The default I/O scheduler on Linux is the CFQ scheduler (Completely Fair Queuing). CFQ was designed to minimize the seek latenties in spinning hard disk drives by grouping I/O requests that are physically close together. Such I/O request re-ordering is not necessary for SSDs as they have no mechanical parts. Various guides and discussions advocate that changing the I/O schedular from CFQ to NOOP or Deadline will reduce latencies on SSDs [56, 58]. However since the version 3.1 of Linux, CFQ offers some optimizations for solid-state drives . Benchmarks are also are showing that the performance of the schedulers depends on the workload applied to an SSD (i.e. the application), and on the drive itself [40, 60, 61, 62].
My personal take on the matter is that unless the workload is very specific and that application-specific benchmarks are here to show the advantage of a scheduler over another, it’s a safe bet to stick to CFQ.
Due to the high numbers of I/O requests incurred by swapping pages to the drive, a swap partition on an SSD can increase the rate at which the drive wears off, and significantly reduce its lifespan. In the Linux kernel, the
vm.swappiness parameter controls how often pages should be swapped to the drive. It can have a value between 0 and 100, 0 meaning that the kernel should avoid swapping as much as possible, and 100 meaning that the kernel should swap as much as possible. On Ubuntu for example, the default swappiness is 60. When using SSDs, reducing the swappiness to the lowest possible value, which is 0, will avoid incurring unnecessary writes to the drive and increase its lifespan [56, 63]. Some guides recommend the value 1, which in practice is essentially the same as 0 [57, 58].
Other options are to use a RAM disk for swap, or to avoid swap altogether.
8.5 Temporary files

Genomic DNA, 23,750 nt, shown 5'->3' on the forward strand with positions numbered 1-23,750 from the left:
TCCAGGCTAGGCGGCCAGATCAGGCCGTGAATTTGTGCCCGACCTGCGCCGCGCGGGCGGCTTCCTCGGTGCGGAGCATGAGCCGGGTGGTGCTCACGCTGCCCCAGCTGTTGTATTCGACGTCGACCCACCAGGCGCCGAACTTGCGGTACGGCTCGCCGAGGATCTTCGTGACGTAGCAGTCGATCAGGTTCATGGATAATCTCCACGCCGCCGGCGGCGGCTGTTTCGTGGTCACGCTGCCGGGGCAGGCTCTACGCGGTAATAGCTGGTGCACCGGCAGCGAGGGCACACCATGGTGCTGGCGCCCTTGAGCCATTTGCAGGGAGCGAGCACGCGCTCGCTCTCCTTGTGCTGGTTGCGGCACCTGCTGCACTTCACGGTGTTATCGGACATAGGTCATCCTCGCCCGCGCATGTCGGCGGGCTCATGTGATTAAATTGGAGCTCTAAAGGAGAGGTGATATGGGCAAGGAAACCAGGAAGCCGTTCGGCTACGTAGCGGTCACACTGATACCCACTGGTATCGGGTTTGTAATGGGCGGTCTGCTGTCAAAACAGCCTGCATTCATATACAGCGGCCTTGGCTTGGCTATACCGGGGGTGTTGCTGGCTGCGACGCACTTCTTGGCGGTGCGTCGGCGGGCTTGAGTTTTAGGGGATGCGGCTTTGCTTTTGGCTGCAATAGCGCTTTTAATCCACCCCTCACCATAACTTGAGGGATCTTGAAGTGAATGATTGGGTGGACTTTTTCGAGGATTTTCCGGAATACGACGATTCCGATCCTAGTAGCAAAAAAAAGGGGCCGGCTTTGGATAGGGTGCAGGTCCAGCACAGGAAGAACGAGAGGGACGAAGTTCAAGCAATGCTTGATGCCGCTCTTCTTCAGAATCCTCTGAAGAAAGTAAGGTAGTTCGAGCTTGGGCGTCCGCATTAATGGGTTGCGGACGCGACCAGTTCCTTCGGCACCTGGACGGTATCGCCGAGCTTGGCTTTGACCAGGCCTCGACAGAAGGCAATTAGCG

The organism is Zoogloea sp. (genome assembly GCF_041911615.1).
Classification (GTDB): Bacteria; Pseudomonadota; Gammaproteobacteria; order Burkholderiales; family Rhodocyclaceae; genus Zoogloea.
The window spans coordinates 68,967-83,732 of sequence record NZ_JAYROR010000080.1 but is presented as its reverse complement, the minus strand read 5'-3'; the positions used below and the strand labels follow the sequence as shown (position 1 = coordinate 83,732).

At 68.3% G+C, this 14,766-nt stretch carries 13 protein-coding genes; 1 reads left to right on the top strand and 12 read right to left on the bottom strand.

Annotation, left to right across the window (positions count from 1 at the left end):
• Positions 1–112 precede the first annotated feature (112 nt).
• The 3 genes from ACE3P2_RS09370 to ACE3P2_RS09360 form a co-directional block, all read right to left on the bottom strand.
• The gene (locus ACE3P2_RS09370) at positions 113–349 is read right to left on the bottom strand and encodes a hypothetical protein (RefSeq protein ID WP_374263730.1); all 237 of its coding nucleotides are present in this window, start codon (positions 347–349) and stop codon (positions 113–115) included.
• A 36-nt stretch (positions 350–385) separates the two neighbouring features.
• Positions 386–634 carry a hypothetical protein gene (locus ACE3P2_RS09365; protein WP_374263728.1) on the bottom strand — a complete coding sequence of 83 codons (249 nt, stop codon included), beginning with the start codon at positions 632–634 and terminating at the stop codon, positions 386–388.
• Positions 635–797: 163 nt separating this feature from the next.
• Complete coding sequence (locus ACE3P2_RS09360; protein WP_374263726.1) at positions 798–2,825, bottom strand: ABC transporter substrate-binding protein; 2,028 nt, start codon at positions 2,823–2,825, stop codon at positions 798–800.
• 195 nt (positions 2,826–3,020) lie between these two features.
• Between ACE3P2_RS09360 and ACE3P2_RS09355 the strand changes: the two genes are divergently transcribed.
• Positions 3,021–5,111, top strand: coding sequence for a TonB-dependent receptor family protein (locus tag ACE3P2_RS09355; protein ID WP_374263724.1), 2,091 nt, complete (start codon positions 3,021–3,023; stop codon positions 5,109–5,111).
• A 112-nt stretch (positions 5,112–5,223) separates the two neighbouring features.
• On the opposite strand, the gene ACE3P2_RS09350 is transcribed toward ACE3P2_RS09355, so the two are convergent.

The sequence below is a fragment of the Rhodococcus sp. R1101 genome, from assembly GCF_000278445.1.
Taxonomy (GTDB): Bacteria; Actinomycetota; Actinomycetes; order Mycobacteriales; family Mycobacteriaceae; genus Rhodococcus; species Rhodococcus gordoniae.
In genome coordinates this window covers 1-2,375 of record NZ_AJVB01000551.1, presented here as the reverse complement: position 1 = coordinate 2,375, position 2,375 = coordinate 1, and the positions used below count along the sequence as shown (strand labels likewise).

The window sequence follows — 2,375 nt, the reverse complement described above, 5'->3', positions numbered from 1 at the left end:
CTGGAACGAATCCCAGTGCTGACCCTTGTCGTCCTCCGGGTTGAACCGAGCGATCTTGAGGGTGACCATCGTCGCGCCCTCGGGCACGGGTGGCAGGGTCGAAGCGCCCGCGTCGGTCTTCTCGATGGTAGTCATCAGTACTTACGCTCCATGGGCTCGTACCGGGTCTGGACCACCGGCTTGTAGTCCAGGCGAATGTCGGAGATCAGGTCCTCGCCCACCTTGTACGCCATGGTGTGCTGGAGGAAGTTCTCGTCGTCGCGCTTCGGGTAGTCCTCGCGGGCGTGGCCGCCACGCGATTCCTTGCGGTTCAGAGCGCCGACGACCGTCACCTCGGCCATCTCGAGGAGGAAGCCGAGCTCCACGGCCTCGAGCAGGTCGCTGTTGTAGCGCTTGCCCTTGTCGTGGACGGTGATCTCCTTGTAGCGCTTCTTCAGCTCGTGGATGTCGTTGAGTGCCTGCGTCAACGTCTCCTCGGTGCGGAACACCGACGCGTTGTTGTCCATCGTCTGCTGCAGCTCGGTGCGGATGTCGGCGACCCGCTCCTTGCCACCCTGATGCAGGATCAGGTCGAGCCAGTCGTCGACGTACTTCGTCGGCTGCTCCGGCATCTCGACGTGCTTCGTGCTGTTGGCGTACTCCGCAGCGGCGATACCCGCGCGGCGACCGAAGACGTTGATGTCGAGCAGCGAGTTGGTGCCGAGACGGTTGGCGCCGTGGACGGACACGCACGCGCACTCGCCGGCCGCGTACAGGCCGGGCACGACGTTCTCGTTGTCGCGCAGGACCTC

All temporary files and all log files that do not need to be persisted are wasting P/E cycles on SSDs. Such files can be stored into RAM using the tmpfs filesystem [56, 57, 58].
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As usual, comments are open at the bottom of this post, and I am always happy to welcome questions, corrections and contributions!
 Understanding Intrinsic Characteristics and System Implications of Flash Memory based Solid State Drives, Chen et al., 2009
 Parameter-Aware I/O Management for Solid State Disks (SSDs), Kim et al., 2012
 Essential roles of exploiting internal parallelism of flash memory based solid state drives in high-speed data processing, Chen et al, 2011
 Exploring and Exploiting the Multilevel Parallelism Inside SSDs for Improved Performance and Endurance, Hu et al., 2013
 Design Tradeoffs for SSD Performance, Agrawal et al., 2008
 Design Patterns for Tunable and Efficient SSD-based Indexes, Anand et al., 2012
 BPLRU: A Buffer Management Scheme for Improving Random Writes in Flash Storage, Kim et al., 2008
 SFS: Random Write Considered Harmful in Solid State Drives, Min et al., 2012
 A Survey of Flash Translation Layer, Chung et al., 2009
 A Reconfigurable FTL (Flash Translation Layer) Architecture for NAND Flash-Based Applications, Park et al., 2008
 Reliably Erasing Data From Flash-Based Solid State Drives, Wei et al., 2011
 Understanding the Robustness of SSDs under Power Fault, Zheng et al., 2013 — [discussion on HN]
 http://lkcl.net/reports/ssd_analysis.html — [discussion on HN]